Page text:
E-Verify Use May Soon Be Required Of All Employers
Every employer in America may soon have to use E-Verify to check the legal status of their employees.
Iowa Republican Sen. Chuck Grassley introduced a bill Tuesday requiring all employers to use the now-voluntary, internet-based E-Verify system to certify employee immigration status and terminate anyone who fails the test.
The chairman of the Senate Committee on the Judiciary introduced the Accountability Through Electronic Verification Act before, but its chances of passing are far greater with Republican majorities in Congress and Republican President Donald Trump — who campaigned on stricter immigration policies — in the White House.
“Businesses across the country have opted to use the E-Verify system to help comply with our immigration laws,” Grassley said Tuesday in a statement.
“E-Verify is a proven tool for employers, including myself, that helps reduce incentives for illegal immigration and safeguards job opportunities for Americans and other legal workers. Expanding the system to every workplace will improve accountability for all businesses and take an important step toward putting American workers first.”
Grassley’s bill allows employers to check legal status of potential hires too, but only as long as the person consents.
The bill requires employers to terminate any employee who fails to meet legal status requirements, and forces employers to check legal status for all employees every three years.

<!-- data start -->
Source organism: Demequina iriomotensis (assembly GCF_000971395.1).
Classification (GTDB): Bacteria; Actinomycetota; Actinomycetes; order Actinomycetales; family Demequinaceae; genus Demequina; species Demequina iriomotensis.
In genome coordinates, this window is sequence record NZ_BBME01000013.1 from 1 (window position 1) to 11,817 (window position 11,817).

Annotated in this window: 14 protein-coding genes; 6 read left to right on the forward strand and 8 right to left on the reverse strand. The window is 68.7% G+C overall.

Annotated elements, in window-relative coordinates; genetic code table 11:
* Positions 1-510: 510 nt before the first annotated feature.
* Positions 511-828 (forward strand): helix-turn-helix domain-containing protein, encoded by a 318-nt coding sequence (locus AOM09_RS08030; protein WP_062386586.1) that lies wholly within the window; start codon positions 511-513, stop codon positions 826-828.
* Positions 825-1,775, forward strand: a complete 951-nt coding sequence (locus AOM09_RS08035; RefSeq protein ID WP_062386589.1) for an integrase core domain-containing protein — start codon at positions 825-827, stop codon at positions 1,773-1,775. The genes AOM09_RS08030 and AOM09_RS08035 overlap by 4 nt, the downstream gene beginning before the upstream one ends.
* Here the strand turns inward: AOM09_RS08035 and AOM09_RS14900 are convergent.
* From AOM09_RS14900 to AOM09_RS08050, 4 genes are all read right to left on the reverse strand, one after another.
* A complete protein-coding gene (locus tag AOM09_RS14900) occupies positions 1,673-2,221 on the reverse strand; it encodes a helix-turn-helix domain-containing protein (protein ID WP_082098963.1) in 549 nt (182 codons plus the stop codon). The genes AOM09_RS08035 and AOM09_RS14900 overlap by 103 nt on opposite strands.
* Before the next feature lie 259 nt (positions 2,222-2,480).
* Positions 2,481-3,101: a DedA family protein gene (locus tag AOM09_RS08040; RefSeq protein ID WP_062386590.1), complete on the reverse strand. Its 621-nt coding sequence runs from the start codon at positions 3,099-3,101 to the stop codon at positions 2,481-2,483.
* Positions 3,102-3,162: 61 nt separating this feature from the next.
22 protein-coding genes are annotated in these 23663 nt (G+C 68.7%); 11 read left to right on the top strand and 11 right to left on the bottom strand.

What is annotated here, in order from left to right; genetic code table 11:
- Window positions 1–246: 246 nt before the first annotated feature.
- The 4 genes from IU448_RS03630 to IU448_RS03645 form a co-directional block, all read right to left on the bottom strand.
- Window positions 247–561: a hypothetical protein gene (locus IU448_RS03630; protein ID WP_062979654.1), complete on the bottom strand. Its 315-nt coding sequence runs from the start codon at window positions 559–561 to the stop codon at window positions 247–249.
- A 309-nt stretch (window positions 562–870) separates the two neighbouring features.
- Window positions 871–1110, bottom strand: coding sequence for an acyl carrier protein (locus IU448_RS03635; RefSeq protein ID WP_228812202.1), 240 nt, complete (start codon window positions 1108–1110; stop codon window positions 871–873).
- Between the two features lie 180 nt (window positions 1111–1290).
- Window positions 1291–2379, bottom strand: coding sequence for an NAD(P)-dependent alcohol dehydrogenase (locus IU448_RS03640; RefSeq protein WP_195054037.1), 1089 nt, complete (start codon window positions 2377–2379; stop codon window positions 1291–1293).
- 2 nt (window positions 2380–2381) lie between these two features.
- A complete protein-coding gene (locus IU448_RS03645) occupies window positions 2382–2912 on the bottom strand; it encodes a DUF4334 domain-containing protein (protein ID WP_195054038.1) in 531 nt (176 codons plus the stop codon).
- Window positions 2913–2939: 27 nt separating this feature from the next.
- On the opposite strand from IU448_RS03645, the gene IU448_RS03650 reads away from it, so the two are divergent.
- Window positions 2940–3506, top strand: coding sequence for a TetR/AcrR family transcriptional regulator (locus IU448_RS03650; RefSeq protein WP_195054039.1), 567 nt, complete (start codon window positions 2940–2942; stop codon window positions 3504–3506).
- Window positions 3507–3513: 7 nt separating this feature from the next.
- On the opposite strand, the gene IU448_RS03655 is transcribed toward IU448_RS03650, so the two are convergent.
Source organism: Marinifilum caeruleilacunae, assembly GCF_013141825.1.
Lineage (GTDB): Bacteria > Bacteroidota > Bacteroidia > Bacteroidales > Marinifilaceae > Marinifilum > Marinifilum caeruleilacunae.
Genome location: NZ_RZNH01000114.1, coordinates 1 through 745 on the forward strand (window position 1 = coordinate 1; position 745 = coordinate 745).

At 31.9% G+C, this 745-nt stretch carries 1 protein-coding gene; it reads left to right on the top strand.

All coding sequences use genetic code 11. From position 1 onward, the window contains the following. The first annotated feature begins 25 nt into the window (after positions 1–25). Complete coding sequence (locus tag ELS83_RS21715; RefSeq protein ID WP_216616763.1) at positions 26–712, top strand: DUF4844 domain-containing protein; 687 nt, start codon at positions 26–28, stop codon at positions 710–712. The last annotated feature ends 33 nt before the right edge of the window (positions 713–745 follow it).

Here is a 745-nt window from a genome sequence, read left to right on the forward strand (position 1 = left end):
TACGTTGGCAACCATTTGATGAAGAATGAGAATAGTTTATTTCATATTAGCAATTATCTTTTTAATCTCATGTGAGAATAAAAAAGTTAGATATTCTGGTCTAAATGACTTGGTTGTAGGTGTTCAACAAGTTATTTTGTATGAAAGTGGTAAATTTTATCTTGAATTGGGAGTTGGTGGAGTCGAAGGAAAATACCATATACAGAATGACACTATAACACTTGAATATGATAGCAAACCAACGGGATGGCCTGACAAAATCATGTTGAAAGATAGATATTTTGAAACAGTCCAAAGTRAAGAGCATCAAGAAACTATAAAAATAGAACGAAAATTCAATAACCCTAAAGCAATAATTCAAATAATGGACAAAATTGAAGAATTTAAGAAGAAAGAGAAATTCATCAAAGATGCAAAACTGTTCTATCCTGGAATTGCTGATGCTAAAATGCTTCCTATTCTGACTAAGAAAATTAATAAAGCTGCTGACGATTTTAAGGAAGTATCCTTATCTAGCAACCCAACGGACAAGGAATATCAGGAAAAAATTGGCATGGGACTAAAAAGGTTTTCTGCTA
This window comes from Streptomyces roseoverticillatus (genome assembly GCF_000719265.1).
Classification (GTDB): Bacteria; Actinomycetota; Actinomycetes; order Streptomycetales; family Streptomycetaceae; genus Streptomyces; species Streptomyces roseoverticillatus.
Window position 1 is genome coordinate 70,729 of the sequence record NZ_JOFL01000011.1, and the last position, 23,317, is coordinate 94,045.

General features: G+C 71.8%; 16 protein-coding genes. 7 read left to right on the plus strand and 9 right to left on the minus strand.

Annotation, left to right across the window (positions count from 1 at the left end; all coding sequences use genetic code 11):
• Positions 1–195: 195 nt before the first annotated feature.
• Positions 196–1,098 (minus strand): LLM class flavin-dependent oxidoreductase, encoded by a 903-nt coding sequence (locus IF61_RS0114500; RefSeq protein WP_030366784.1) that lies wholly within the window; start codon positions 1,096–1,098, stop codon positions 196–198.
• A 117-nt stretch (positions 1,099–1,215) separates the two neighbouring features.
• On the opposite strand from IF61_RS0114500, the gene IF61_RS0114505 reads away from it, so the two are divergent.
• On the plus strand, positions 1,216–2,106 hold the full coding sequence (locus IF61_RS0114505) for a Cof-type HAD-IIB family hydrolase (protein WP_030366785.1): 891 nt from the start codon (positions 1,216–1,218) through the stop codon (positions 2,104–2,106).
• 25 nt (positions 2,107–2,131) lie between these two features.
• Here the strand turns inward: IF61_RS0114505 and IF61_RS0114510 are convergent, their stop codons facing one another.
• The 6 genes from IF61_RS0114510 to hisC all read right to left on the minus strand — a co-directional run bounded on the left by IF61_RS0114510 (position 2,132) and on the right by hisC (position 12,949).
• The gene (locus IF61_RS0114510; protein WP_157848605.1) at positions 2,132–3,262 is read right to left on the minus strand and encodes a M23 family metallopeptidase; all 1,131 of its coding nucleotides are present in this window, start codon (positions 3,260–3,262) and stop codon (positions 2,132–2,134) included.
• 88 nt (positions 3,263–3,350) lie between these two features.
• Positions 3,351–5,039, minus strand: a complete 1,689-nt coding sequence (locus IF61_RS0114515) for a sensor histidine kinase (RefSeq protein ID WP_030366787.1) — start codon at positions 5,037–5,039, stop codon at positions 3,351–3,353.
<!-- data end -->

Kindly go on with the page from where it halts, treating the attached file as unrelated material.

Grassley’s legislation also toughens punishment for employees who hire illegal immigrants, dinging employers who break the law with penalties up to $25,000. (RELATED: Top DHS Investigator: Agency Should Stop Using Electronic Immigration System)
The bill also makes E-Verify a permanent program, eliminating the need for congressional reauthorization every few years.
Nearly 700,000 businesses currently use E-Verify, which is free for employers. Businesses submit information reported on an employee’s Employment Eligibility Verification Form I-9 to the Department of Homeland Security (DHS) through the internet-based E-Verify system, which uses Social Security Administration (SSA) data to determine whether someone is in the country legally.
The bill’s co-sponsors — all Republicans — include Sen. John Boozman of Arkansas, Sen. Bob Corker of Tennessee, Sen. Tom Cotton of Arkansas, Sen. Mike Enzi of Wyoming, Sen. Mike Lee of Utah, Sen. Richard Shelby of Alabama, Sen. John Thune of South Dakota, Sen. Roger Wicker of Mississippi, and Sen. Shelley Moore Capito of West Virginia.
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